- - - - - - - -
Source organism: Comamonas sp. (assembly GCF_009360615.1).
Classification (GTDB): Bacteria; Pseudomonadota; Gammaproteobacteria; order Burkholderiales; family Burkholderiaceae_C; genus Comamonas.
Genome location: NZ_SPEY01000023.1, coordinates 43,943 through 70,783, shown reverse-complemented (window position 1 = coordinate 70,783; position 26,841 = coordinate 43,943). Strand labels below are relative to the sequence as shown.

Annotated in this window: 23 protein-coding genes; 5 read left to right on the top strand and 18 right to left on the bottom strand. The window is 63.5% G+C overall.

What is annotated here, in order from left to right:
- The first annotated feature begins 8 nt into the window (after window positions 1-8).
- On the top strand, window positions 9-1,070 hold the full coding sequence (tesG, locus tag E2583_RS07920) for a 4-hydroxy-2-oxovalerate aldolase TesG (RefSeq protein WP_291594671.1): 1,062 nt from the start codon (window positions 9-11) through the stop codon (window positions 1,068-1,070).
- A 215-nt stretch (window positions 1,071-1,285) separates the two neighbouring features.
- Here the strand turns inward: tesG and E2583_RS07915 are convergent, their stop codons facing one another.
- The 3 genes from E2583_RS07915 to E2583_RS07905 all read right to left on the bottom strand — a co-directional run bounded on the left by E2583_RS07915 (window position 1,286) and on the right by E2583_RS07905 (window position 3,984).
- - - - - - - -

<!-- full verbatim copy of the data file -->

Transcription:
Source organism: Comamonas sp. (assembly GCF_009360615.1).
Classification (GTDB): Bacteria; Pseudomonadota; Gammaproteobacteria; order Burkholderiales; family Burkholderiaceae_C; genus Comamonas.
Genome location: NZ_SPEY01000023.1, coordinates 43,943 through 70,783, shown reverse-complemented (window position 1 = coordinate 70,783; position 26,841 = coordinate 43,943). Strand labels below are relative to the sequence as shown.

Annotated in this window: 23 protein-coding genes; 5 read left to right on the top strand and 18 right to left on the bottom strand. The window is 63.5% G+C overall.

What is annotated here, in order from left to right:
- The first annotated feature begins 8 nt into the window (after window positions 1-8).
- On the top strand, window positions 9-1,070 hold the full coding sequence (tesG, locus tag E2583_RS07920) for a 4-hydroxy-2-oxovalerate aldolase TesG (RefSeq protein WP_291594671.1): 1,062 nt from the start codon (window positions 9-11) through the stop codon (window positions 1,068-1,070).
- A 215-nt stretch (window positions 1,071-1,285) separates the two neighbouring features.
- Here the strand turns inward: tesG and E2583_RS07915 are convergent, their stop codons facing one another.
- The 3 genes from E2583_RS07915 to E2583_RS07905 all read right to left on the bottom strand — a co-directional run bounded on the left by E2583_RS07915 (window position 1,286) and on the right by E2583_RS07905 (window position 3,984).